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Zero Eyed Bart

Does anyone know how to shine up Sacajawea dollars

17 posts in this topic

I love them little gold coins. They're glint makes me want to stack them in piles and count them over and over and over again. Then I want to form a big pile and just roll around in them, sprinkling little sacajaweas over me body.

but they've been getting dull.

does anybody know how to put the glint back in a gold dollar?

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Ah leave them in the bottom of your rum and coke over day an' by night they will be shining like a captain's eyes after a good spankin'

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Dip 'em in gold? I'm afraid the goldtone on them isn't tarnish, Bart. It wears off with exposure to your hands. There is actually no gold in the coins. Gold doesn't tarnish. The composition of the Sacagewea dollar is:

88.5% copper

6.0% zinc

3.5% manganese

2% nickel

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@Buxom

Can you drink the rum and coke afterwords? '

nevermind, I'll try it :blink:

@Kass

so's how do we get the glint back in:

88.5% copper

6.0% zinc

3.5% manganese

2% nickel

is what I'm after...

maybe I won't be trying that sacajawea style rum and coke after all

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Toothpaste is the answer to all. :blink:

Toothpaste is one of the best metal polishes I've ever used, except for cleaning copper-bottomed cookware. For that, I use salt and lemon juice. :)

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The coins are brass. Brass tarnishes (oxidizes) in contact with human skin.

The answer is simplicity itself: Brasso. It's available in hardware, grocery and convenience stores everywhere. Apply a little, rub in with a cloth or paper towel, then wipe it off. Just like new.

Brasso is a bit nasty on your hands, however, so you will want to use gloves or at least wash them thoroughly when you are done.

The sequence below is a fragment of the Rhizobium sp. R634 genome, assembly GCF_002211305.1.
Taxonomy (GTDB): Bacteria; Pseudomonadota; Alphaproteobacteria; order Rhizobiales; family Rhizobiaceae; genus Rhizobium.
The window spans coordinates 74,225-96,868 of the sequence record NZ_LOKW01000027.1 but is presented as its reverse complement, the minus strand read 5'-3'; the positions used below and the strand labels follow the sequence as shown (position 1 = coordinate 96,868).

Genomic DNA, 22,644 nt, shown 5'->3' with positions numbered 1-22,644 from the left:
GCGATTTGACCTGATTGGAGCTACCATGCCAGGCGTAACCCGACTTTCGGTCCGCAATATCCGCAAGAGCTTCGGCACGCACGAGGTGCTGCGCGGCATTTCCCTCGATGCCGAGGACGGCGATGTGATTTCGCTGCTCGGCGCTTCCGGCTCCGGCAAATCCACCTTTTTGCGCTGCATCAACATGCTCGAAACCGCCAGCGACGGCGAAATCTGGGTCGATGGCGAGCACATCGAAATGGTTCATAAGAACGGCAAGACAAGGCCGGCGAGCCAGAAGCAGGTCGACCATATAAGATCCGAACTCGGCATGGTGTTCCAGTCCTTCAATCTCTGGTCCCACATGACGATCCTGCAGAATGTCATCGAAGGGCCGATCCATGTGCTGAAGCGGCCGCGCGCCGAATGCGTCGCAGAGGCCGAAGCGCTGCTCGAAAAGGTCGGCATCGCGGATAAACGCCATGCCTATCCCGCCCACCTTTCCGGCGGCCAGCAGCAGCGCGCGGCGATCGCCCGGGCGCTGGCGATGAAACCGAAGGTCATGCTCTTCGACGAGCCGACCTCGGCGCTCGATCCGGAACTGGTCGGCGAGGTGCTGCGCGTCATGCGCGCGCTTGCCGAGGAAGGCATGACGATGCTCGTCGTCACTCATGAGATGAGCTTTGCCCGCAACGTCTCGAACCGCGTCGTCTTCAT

Alternative: A pencil eraser. Rub it on the coin, and it remove the tarnish. However, that is because it is slightly abrasive (ultimately not good for the coin, but the adverse effects are minimal), and the excessive rubbing involved really only works for one or two coins. For more, I recommend Brasso. It works great, especially since that's what it was made to do: shine brass.

Toothpaste works the same way: because it is abrasive.

I take a pouch of 20 to 40 dollar coins with me to every Pirate event (Civil War reenactments, too). They make great-looking "doubloons" (or CW $20 gold pieces), and you can actually purchase stuff with them. I try to shine them up all nice and purdy like before each event.

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@Kass

so's how do we get the glint back in:

88.5% copper

6.0% zinc

3.5% manganese

2% nickel

is what I'm after...

maybe I won't be trying that sacajawea style rum and coke after all

The Mint website says that the parts of the coin exposed to frequent handling will brighten from abrasion. So an abrasive is called for. Toothpaste is a good one. Brasso is probably better. A polish with a jeweler's cloth would do it too.

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I wish I had the time to clean my money... :blink:B)

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Captain, don't you have people... I mean "children"... for that? :blink:B)B)

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I wish I had the time to clean my money... B)B)

I thought money laundering was illegal.

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Toothpaste is one of the best metal polishes I've ever used, except for cleaning copper-bottomed cookware.  For that, I use salt and lemon juice.  :)

You can always spot a cook...

And since Sacagawea Dollars are 88.5% copper...

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I thought money laundering was illegal.

Uh.... pirate.

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I thought money laundering was illegal.

Uh.... pirate.

:lol::lol::lol::lol::lol:

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Brasso great! Toothpaste (non gel type) works good too. Also toothpaste is excellant for shining up gemstones in rings and such.

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Windex is great for gems too. Pour a little windex in a Dixie cup or some small container and let the rings or earring soak in it. It apparently cuts the grease that comes from contact with your body and they come out of the cup shining and sparkling! B)

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